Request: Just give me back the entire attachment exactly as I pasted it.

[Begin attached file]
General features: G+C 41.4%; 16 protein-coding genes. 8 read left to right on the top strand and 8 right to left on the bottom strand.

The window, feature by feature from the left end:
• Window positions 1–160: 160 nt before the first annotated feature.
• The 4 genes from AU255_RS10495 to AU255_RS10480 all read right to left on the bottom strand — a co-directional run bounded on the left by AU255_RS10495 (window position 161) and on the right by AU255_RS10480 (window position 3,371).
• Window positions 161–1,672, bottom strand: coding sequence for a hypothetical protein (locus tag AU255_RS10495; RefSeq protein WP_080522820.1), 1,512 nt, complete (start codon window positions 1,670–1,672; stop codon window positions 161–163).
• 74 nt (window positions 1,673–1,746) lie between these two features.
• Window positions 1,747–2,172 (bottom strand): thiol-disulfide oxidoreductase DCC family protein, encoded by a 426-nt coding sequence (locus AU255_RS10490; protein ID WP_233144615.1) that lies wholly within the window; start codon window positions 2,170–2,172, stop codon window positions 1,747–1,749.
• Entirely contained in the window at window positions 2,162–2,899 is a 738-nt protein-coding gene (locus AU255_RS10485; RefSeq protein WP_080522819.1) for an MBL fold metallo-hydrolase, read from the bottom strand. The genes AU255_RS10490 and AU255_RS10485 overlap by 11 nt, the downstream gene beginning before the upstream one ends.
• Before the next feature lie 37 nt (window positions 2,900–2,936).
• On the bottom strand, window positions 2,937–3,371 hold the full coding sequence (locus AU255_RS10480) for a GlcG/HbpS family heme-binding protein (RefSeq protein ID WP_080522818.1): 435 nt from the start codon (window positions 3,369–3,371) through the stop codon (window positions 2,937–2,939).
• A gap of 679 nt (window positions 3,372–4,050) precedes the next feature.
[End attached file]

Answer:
General features: G+C 41.4%; 16 protein-coding genes. 8 read left to right on the top strand and 8 right to left on the bottom strand.

The window, feature by feature from the left end:
• Window positions 1–160: 160 nt before the first annotated feature.
• The 4 genes from AU255_RS10495 to AU255_RS10480 all read right to left on the bottom strand — a co-directional run bounded on the left by AU255_RS10495 (window position 161) and on the right by AU255_RS10480 (window position 3,371).
• Window positions 161–1,672, bottom strand: coding sequence for a hypothetical protein (locus tag AU255_RS10495; RefSeq protein WP_080522820.1), 1,512 nt, complete (start codon window positions 1,670–1,672; stop codon window positions 161–163).
• 74 nt (window positions 1,673–1,746) lie between these two features.
• Window positions 1,747–2,172 (bottom strand): thiol-disulfide oxidoreductase DCC family protein, encoded by a 426-nt coding sequence (locus AU255_RS10490; protein ID WP_233144615.1) that lies wholly within the window; start codon window positions 2,170–2,172, stop codon window positions 1,747–1,749.
• Entirely contained in the window at window positions 2,162–2,899 is a 738-nt protein-coding gene (locus AU255_RS10485; RefSeq protein WP_080522819.1) for an MBL fold metallo-hydrolase, read from the bottom strand. The genes AU255_RS10490 and AU255_RS10485 overlap by 11 nt, the downstream gene beginning before the upstream one ends.
• Before the next feature lie 37 nt (window positions 2,900–2,936).
• On the bottom strand, window positions 2,937–3,371 hold the full coding sequence (locus AU255_RS10480) for a GlcG/HbpS family heme-binding protein (RefSeq protein ID WP_080522818.1): 435 nt from the start codon (window positions 3,369–3,371) through the stop codon (window positions 2,937–2,939).
• A gap of 679 nt (window positions 3,372–4,050) precedes the next feature.